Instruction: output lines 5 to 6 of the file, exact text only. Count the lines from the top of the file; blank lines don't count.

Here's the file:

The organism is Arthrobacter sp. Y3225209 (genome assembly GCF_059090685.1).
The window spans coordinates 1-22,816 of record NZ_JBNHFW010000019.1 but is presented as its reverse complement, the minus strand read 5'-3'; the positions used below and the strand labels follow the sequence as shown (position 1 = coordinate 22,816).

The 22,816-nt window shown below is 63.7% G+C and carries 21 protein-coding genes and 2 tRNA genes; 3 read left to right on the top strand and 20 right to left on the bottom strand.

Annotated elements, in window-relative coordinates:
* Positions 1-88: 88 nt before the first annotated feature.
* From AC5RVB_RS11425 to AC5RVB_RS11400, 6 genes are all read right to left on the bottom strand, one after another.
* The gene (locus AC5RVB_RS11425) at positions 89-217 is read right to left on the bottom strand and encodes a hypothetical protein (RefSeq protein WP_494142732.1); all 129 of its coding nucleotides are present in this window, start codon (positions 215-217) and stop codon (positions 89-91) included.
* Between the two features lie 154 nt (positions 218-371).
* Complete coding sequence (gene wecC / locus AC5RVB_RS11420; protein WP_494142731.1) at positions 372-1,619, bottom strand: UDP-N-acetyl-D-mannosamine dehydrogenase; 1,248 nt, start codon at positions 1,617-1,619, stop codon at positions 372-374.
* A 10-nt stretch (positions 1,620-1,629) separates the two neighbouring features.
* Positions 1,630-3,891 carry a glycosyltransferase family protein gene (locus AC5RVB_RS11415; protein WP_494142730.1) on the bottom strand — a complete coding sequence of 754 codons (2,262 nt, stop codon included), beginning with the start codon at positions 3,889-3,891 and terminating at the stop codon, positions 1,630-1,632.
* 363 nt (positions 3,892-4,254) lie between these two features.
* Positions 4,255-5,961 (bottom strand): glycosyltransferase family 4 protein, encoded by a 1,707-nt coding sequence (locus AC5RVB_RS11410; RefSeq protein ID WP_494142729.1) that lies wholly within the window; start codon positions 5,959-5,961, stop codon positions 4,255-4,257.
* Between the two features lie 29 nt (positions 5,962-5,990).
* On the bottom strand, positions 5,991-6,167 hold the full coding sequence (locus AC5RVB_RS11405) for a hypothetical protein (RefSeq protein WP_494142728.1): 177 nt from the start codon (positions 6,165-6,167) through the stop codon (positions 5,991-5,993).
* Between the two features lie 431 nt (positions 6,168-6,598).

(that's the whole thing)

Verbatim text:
* Positions 1-88: 88 nt before the first annotated feature.
* From AC5RVB_RS11425 to AC5RVB_RS11400, 6 genes are all read right to left on the bottom strand, one after another.